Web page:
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Alex Cobb had the juice

Cobb led the Giants to a 3-2 win over the Braves.

Alex Cobb throwing a pitch Kelley L Cox-USA TODAY Sports

Let it be known that the San Francisco Giants did a masterful thing when they signed Alex Cobb over the offseason. You can blame Farhan Zaidi for not doing more to keep a 107-win team above .500 the following year. You can criticize Scott Harris, because that’s why we have GMs. You can express disgust at the ownership seemingly having mid-market spending caps.

But regardless of how you feel about other moves, there were a few unquestionably good ones. Signing Carlos Rodón was one. Signing Joc Pederson was one.

And signing Alex Cobb sure as heck was one.

Cobb entered the game eighth in the National League in FIP (minimum 120 innings). That number might go down after Monday’s start, in which he wheeled and dealed his way through seven scoreless innings, allowing just six hits and no walks, earning 18 swings and misses, and striking out seven batters.

None of that should be surprising, because Alex Cobb is very, very good. He’s also very, very under contract for next year, which is excellent.

But while we all could have seen a brilliant Cobb start coming, there was one problem: the pitcher he was up against, Spencer Strider, was No. 1 on that aforementioned list of FIP leaders. By a mile, no less.

Cobb may be having a delightful season, but I feel like the odds of a very good offense (which the Braves have) finding success against a very good pitcher (which Cobb is) is higher than a very mediocre offense (which the Giants have) finding success against a great pitcher (which Strider is).

But, often for better and often for worse, the odds don’t always play out in baseball. And, indeed, for the second time this year, the Giants found success against Strider.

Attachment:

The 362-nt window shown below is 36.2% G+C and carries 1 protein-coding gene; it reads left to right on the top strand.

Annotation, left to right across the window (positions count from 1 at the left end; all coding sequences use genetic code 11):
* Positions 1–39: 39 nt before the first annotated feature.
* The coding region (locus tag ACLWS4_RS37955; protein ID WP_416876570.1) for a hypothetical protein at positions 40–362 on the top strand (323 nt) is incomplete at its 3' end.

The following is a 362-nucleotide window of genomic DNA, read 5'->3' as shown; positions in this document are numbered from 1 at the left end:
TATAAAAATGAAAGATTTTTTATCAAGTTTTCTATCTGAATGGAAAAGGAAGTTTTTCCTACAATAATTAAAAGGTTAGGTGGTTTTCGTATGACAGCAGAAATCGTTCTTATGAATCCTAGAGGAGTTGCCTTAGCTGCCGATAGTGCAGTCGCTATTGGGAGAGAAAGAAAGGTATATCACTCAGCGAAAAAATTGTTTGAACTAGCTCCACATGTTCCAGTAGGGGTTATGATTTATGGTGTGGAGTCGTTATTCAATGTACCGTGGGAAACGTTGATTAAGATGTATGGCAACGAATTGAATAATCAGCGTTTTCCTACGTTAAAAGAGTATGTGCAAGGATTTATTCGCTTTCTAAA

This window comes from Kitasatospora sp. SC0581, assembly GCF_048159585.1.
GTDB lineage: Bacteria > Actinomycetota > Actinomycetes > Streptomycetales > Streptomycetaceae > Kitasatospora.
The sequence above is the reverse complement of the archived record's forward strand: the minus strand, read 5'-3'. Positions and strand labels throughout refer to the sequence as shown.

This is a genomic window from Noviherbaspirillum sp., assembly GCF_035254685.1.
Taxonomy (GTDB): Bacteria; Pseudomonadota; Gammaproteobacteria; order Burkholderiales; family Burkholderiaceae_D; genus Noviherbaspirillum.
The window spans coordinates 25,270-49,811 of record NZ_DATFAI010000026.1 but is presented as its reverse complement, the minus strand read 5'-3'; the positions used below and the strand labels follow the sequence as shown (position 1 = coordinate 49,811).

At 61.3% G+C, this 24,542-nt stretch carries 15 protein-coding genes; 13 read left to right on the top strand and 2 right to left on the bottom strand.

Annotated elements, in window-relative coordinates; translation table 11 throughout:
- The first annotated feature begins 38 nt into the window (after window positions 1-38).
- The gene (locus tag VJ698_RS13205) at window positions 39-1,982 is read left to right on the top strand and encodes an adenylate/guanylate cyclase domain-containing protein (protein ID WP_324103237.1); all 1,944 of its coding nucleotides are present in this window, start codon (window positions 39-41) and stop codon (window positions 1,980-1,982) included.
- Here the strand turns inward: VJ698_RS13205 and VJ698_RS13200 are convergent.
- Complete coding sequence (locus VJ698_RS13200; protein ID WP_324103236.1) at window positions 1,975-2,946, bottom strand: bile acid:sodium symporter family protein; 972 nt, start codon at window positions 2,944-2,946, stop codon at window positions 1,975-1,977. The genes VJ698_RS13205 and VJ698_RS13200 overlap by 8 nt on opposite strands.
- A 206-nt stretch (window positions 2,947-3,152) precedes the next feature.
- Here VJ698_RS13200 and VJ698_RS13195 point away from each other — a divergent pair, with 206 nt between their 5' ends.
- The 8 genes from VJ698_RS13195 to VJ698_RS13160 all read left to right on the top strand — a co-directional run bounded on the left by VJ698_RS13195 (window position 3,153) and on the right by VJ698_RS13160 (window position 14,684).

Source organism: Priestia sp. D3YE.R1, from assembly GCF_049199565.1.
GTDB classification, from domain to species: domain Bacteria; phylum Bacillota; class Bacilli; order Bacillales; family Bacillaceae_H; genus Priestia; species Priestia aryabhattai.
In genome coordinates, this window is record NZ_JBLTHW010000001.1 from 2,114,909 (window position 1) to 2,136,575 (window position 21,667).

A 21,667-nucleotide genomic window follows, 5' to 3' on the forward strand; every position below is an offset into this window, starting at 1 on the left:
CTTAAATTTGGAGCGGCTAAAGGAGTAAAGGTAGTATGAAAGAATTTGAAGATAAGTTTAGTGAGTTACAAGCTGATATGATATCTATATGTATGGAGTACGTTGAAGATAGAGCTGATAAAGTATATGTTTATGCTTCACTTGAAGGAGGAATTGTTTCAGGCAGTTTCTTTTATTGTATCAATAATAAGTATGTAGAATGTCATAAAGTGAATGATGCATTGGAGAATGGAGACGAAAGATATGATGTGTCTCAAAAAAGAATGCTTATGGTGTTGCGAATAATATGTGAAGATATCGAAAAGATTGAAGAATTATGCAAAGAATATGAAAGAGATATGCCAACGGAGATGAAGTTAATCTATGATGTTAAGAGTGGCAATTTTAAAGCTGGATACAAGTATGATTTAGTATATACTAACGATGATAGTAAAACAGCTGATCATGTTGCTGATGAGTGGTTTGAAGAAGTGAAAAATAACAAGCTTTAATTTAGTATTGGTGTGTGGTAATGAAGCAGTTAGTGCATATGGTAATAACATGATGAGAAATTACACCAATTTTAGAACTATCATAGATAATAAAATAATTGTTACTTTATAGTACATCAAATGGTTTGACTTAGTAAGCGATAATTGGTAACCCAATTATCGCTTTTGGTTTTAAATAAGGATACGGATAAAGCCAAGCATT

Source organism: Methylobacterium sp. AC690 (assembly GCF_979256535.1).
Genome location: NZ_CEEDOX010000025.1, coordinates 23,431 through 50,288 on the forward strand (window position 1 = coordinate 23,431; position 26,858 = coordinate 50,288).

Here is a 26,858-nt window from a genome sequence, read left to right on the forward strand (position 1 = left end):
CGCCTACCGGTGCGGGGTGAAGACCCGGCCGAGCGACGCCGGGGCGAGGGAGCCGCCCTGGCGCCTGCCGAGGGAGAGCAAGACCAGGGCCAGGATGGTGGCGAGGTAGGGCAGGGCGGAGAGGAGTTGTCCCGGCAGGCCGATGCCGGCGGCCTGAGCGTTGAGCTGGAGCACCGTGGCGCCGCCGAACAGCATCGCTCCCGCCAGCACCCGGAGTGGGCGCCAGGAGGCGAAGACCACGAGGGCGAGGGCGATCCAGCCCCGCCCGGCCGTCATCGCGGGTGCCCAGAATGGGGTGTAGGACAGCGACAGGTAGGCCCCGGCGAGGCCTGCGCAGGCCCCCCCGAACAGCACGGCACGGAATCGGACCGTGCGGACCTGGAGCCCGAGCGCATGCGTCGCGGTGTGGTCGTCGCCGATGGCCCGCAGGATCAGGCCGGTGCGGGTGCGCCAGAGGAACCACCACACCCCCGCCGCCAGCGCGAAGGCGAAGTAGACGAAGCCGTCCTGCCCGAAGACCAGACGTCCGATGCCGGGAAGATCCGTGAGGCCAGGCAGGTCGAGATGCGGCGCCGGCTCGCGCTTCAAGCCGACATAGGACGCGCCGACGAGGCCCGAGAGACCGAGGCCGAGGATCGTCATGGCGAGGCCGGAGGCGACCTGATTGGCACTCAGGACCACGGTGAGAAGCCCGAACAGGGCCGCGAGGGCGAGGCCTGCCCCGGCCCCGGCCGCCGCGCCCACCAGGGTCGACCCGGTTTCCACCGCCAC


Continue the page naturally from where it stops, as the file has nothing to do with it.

It came in the second inning, when Brandon Crawford singled and Thairo Estrada doubled to set the table. That brought up Willie Calhoun who — months after the Giants traded Steven Duggar for him — was making his debut at-bat as a Giant. He had one of those Oracle Park specialties, where you hit a ball so hard off the bricks that it’s only a single. But it scored a run, and a Luis González single followed to score another run, and the Giants were off and ... err ... running.

They added another in the fifth on a trio of singles (including ones from Crawford and Estrada again). And meanwhile, Cobb just kept humming along, aided by a rather hilarious baserunning mistake in the seventh inning by Michael Harris II, who did the baseball equivalent of texting while driving, and forgot to look at the runner ahead of him before getting caught with nowhere to go. The seventh inning ended, the Giants had a 3-0 lead, and Cobb’s excellent night was done.

It is here where I sidebar, before Zack Littell sidebars for me. The headline is not an implication that Cobb is using any sort of substance. It’s just been a long and largely boring season, and making an obscure pun that only the #VeryOnline will get gives me an excuse to play this utterly delightful video:

Anyway, Zack Littell pitched the eighth, or at least tried to. You could slap a sticker that says “2022 Giants” on it and move right along, but instead I’ll tell you what happened. He allowed a double, then he walked a batter, then he allowed a single, then he allowed another single, and suddenly the score was 3-2 and there were two on with no outs. He stayed in to face a fifth batter, and to his credit got a double play.

That brought up Matt Olson, a very talented hitter who has a handedness advantage against Littell, who was, in case you only skimmed the last paragraph, not pitching well. Gabe Kapler did the thing that would be done by every good manager and most bad managers, too, and called on a lefty. And Littell apparently did not like that, which seems like an odd thing to take umbrage with.

Three things of note:

  1. We needed this drama, so thank you.
  2. Duane Kuiper is such a blessing in these moments.
  3. Austin Wynns appeared to ask Kapler, “What did he say,” and I’m oddly amused by that.

For their part, both Kapler and Littell said the right things, and this looks from the outside like a storm that will quickly pass.

Scott Alexander came in, got out of the inning, and then got out of the next one too. And that ended the game, giving the Giants a 3-2 win.